To make or to do? This is the question.

Two verbs, to do and to make, are confusing for English language learners.

You can do your homework, do your exercises, do your best, and still make mistakes and make little progress.

In French it’s relatively simple. One verb, faire, fits all. You can do almost everything and make just about any sentence with faire:

faire du shopping, fait la bise, faire demi-tour, faire des progrès and faire la grasse matinée

GRAMMAR RULE: Well, to be honest, there really isn’t one. Sorry. Here is a general guide to do and make. Hopefully, it will make some sense. Ready? Let’s do it.

DO

Of course, we use DO for questions and answers as an auxiliary verb

Do you live here? Yes, I do. She doesn’t see him anymore.

But, in this article, we are interested in DO as the main verb.

We use DO to talk about work, jobs or tasks.

You can say: I did my homework. I never do the cleaning on Sundays. Susan did the shopping. I have done the dishes (washing-up). I’ll do the cooking tonight.

Important: You can do the cooking, do the cleaning and do the dishes, but you make a cake or make some bread and make dinner.

GENERAL RULE: DO is used for a simple task. MAKE is associated with often more complex tasks that make, produce, or transform something.

DO is often used in a general sense with words such as good, something, nothing, everything.

You can say: She did nothing. She can do better. Do your best. I did everything I could. Have you seen the Spike Lee film, ‘Do the Right Thing’?

DO can also be used to replace a verb when the meaning is clear.

You can say:

Georges: We must make a presentation tomorrow at the meeting. Can you do it for me, Elli? (make the presentation)

Elli: I’ll do it (make the presentation).

Maria: I haven’t finished the business plan.

Sébastien: It’s okay, I’ll do the rest. (I will finish the business plan)

Here’s list of DO expressions to remember:

DO your best, do the shopping, do some exercise, do something, do some sport, do the cooking, do the washing, do someone a favour, do your hair (brush it), do business, do a good job, do nothing, do badly, do harm, do your nails.

Idioms with DO:

What do you do? (What is your job?)

Just do it! has become a well-worn mantra of 21st century. Shia LaBeouf explains.

 

a to-do list: a list of things to do

to do time: to be in prison

do a double take: Look twice at someone or something because you are shocked or surprised.

do one’s duty: fulfil a responsibility or a duty.

do or die: a critical situation, if you don’t act now everything will be lost.

BRAINTEASER: (advanced level) Your challenge is to write two understandable sentences with the following words together: make do and do make. Send your replies to garry@tlh.ch

MAKE

MAKE has the sense of creating and producing something. It may involve a number of actions. You can make a cake, make dinner, make a cup of tea, make a bed, make a dress, make a presentation, make a plan. Made in Switzerland.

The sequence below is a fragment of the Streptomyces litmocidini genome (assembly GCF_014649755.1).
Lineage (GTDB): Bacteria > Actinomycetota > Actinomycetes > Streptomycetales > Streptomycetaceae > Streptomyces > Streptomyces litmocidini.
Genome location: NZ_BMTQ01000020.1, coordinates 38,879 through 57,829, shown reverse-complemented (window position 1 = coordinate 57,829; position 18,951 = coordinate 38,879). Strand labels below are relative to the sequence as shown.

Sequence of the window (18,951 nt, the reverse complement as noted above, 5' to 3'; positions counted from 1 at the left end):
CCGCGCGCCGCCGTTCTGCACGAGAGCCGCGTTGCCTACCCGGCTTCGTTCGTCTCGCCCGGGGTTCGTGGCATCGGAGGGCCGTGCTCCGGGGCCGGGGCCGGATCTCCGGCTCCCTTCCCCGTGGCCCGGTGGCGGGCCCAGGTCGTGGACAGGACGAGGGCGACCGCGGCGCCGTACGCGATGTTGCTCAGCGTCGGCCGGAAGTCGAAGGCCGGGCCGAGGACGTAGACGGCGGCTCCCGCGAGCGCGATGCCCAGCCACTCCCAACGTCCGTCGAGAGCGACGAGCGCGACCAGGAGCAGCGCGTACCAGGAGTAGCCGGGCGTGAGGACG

MAKE is also used to describe an action or result. You can say: Cauliflower makes me sick. She makes me jealous. He makes me happy. That makes sense.

Or as Aretha Franklin says: You make me feel like a natural woman.

 

You can also: make a decision, make a choice, make love, make a complaint, make a mess, make a suggestion, make a comment, make a mistake, make a fool of yourself, make friends, make someone happy, make a call, make a list, make a presentation, make a joke.

A few idioms with MAKE:

make up your mind: to make a decision (informal)

can’t make heads or tails of something: when you don’t understand something

make your blood boil: something that makes you extremely angry.

make your day: something that makes your day happy; an expression made famous by Clint Eastwood.

 

A SHORT EXERCISE. Do you best. ?You will need to put the verb make or do in the correct tense.

The children _______ a mess in the kitchen while ______ the cake.

After he ­­­­­­­­­­­­­­­­­­­­­­­­­_______ the washing, he ________ the shopping

Can you ______ me a favour and _____ the presentation tomorrow? I know you will ____ your best. We really need to ____ business with companies like this or we will never ____ a profit.

I suggest you ____ her a cup of tea and then ______ your apology.

I can’t eat pineapple. It _____ me sick.

You must ____ a choice. You cannot _____ nothing. You must _____ something.

You must ­­­­_____ a decision. Now is the time to ­­­­______ up your mind. I am sure you will ­­­­­_____ the right thing.

Well done. Go and make yourself a coffee or a cup of tea.

Confusing words (les faux amis). Are you sensible or sensitive? Or both?

Some words are identical or very similar in both French and English. But that doesn’t mean they have the same meaning.

Some are related in meaning and some are what linguists call false friends or les faux amis.

Do you have some favourite faux amis? Leave a comment below with some of the words that confuse you.

Here are some. Tell me which words I have missed…

Society means groups of people living together in communities. A society is NOT a company or a firm.

You can say: I work for a company that makes office furniture.

You can also say: Racism exists at all levels of society.

You cannot say: Our society offers English language courses. You would say: Our company teaches English in Geneva.

There is an exception, of course. There is a type of bank called a building society which lends money to people who want to buy a house. People keep their money in a building society.

 Society, by Eddie Vedder from the film Into The Wild

An avocado is a green fruit that is quite delicious and extremely popular. Not to be confused with un/e avocat (French), a lawyer who is expensive, not so tasty, and not so popular.

You can sit, take or do an exam. When you get the results, you will know if you have passed (succeeded) or failed your exam.

You can say: I sat the exam last Friday and I got the results yesterday. I passed with a B. (I was successful).